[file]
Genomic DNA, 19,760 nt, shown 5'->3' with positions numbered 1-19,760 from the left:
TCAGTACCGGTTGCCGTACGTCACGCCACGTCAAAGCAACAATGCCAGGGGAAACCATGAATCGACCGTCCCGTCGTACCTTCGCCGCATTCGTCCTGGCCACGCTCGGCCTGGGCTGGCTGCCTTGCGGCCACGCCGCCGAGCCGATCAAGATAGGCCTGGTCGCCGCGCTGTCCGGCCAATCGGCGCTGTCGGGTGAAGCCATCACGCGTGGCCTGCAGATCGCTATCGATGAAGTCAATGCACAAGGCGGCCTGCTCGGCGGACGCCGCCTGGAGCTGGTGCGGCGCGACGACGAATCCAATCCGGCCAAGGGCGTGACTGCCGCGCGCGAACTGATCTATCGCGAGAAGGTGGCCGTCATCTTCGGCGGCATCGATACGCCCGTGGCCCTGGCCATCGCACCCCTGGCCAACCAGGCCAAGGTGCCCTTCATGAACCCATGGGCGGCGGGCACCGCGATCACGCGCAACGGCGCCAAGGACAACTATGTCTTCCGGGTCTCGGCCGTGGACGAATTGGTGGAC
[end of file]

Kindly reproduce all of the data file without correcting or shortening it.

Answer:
Genomic DNA, 19,760 nt, shown 5'->3' with positions numbered 1-19,760 from the left:
TCAGTACCGGTTGCCGTACGTCACGCCACGTCAAAGCAACAATGCCAGGGGAAACCATGAATCGACCGTCCCGTCGTACCTTCGCCGCATTCGTCCTGGCCACGCTCGGCCTGGGCTGGCTGCCTTGCGGCCACGCCGCCGAGCCGATCAAGATAGGCCTGGTCGCCGCGCTGTCCGGCCAATCGGCGCTGTCGGGTGAAGCCATCACGCGTGGCCTGCAGATCGCTATCGATGAAGTCAATGCACAAGGCGGCCTGCTCGGCGGACGCCGCCTGGAGCTGGTGCGGCGCGACGACGAATCCAATCCGGCCAAGGGCGTGACTGCCGCGCGCGAACTGATCTATCGCGAGAAGGTGGCCGTCATCTTCGGCGGCATCGATACGCCCGTGGCCCTGGCCATCGCACCCCTGGCCAACCAGGCCAAGGTGCCCTTCATGAACCCATGGGCGGCGGGCACCGCGATCACGCGCAACGGCGCCAAGGACAACTATGTCTTCCGGGTCTCGGCCGTGGACGAATTGGTGGAC